AFTER A YEAR IN WHICH ITS overall vacancy rate increased by more than two percentage points, the industrial sector is poised to witness a considerable slowdown in new construction in 2002 and 2003. That's the conclusion of a recent industrial market report by New York-based Cushman & Wakefield.
“Certainly, we're seeing industrial developers respond to the economic conditions,” says Maria Sicola, senior managing director of research for Cushman & Wakefield.
At the end of last year, the national industrial vacancy rate was 8.1%, up from 6% at the same point in 2000. Also, 132.1 million sq. ft. of new industrial space was delivered in 2001.
Approximately 84.5 million sq. ft. is slated for delivery in 2002, a total that will decrease to 48.9 million sq. ft. in 2003.
Cushman & Wakefield's construction total for 2001 includes approximately 10 million sq. ft. of space that is not categorized as either build-to-suit or speculative property, while the projections for 2002 and 2003 consist only of build-to-suit and speculative facilities.
The new construction for 2002 is concentrated in several markets, including Chicago, central and northern New Jersey, Atlanta, Dallas, Detroit, Louisville, Ky., Ft. Lauderdale, Fla., and Ontario, Calif., says Cushman & Wakefield.
Luis Belmonte, executive vice president of development for San Francisco-based AMB Property Corp., says Cushman & Wakefield's projections are reasonable. “My sense is that the pipeline has been approximately cut in half. I wouldn't expect to see a rebound in construction until 2004, or even 2005 if we have some sense,” he says.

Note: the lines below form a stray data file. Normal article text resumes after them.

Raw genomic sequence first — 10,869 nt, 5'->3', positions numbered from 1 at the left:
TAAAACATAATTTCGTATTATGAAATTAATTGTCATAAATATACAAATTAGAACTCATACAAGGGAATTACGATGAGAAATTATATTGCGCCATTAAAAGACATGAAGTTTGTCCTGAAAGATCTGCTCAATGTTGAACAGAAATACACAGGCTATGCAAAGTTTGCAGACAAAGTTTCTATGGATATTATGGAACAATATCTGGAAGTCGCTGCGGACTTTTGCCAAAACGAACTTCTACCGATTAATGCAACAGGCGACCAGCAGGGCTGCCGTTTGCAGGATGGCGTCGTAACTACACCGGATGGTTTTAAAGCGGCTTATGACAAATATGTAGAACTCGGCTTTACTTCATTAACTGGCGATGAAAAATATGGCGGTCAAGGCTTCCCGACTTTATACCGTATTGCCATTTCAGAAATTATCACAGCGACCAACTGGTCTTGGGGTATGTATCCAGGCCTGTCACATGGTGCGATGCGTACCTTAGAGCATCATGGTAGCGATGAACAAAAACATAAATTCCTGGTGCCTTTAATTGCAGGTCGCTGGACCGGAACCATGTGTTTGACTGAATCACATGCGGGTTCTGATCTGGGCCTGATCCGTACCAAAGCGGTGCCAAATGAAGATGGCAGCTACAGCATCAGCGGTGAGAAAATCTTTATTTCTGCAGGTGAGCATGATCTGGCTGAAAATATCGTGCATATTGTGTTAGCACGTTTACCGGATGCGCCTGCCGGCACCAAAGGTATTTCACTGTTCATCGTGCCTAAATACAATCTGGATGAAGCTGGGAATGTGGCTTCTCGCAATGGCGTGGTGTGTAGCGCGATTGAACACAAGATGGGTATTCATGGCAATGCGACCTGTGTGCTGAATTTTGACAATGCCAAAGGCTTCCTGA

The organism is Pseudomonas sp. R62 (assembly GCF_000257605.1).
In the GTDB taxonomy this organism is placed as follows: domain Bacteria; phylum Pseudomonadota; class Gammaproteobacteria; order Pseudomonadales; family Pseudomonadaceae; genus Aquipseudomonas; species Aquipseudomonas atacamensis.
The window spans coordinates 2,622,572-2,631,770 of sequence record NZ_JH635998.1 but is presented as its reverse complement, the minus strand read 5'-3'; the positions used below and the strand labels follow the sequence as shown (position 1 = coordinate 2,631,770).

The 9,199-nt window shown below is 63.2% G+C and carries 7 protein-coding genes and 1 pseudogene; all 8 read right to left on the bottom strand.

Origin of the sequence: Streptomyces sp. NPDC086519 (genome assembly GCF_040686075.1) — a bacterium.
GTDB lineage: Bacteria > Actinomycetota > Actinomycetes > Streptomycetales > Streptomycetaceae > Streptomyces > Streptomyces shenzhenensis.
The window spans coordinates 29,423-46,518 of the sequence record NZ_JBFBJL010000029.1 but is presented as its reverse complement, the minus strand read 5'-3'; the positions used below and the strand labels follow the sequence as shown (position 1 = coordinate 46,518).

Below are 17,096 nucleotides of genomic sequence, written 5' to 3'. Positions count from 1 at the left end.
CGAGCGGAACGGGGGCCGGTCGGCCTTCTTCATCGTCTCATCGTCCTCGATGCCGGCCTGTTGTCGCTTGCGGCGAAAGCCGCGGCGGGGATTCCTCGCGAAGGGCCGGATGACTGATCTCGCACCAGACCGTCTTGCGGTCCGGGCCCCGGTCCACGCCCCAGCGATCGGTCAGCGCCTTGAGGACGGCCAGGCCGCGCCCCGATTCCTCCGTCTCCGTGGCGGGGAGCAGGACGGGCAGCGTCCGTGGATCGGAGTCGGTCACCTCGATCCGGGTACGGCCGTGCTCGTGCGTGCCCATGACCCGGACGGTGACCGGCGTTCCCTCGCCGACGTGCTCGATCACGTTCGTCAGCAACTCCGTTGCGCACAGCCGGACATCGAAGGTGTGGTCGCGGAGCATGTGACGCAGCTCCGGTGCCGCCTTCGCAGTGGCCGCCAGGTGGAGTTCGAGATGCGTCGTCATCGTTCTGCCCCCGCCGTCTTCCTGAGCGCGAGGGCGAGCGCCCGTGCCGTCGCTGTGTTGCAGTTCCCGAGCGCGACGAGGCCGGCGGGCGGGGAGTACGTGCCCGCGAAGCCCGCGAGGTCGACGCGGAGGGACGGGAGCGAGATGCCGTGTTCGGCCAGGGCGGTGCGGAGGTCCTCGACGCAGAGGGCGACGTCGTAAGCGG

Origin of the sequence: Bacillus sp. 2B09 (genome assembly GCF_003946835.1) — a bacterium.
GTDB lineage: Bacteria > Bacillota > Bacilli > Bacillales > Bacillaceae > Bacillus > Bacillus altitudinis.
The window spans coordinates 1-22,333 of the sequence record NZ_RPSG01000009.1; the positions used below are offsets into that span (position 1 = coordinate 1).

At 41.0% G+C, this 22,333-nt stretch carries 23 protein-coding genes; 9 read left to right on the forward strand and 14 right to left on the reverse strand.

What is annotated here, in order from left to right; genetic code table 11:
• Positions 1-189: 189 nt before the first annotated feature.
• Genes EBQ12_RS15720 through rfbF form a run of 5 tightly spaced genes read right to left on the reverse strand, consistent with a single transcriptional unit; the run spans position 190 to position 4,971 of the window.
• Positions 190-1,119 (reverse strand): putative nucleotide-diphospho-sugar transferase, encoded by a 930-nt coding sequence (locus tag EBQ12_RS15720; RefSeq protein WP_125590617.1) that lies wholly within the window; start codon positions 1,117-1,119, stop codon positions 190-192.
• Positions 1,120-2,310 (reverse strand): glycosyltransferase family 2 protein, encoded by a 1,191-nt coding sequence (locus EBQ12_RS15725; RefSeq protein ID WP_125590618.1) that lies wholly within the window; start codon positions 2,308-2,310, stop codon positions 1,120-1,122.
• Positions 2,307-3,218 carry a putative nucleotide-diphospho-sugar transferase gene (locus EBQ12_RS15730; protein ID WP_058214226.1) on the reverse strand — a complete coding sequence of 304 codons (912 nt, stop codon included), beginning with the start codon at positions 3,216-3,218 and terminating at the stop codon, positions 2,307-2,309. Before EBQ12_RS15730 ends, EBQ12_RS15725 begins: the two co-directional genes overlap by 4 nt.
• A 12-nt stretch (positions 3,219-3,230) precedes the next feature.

“However, it's hard to predict whether the sector will have some sense,” he adds with a laugh.
Sicola notes that these projections could change if a recovering economy convinces developers that it's safe to increase their new construction load. With relatively short project cycles, industrial developers have a greater ability than those in other sectors to quickly alter their construction plans.
Greg Gregory, president and CEO of Atlanta-based IDI, notes that industrial developers may not currently have much in the pipeline, but could change their minds as late as September and still deliver new product in 2003.
On the other hand, “if you're an office developer, you better know by now what you're going to deliver in 2003,” he says. “Right now, I'm not going to turn on the spigot on anything that I don't have to. However, as the market turns, I could easily step on the accelerator.”
Approximately 62.5 million sq. ft. and 35.6 million sq. ft. of speculative properties are slated to come on line this year and in 2003, respectively, according to Cushman & Wakefield. Given the recession, one might think that developers would be more leery of building speculative properties.
However, the projections “aren't necessarily a surprise,” Sicola says. “Developers think the demand will be there when there is a recovery and that these properties will be up and ready to go. Ideally, you'd like to see the speculative numbers a bit lower, but there still will be fewer speculative properties completed than in 2001.”
Although the industrial market has undoubtedly been hurt by the recession, as evidenced by the rise in the national vacancy rate, Sicola believes that the sector has performed relatively well, especially when compared with the national office sector.
Cushman & Wakefield also asserts that the industrial sector could be the first commercial property type to recover during an economic upswing, as the shorter time frame for new construction delivery could allow the sector to respond relatively quickly to an uptick in demand.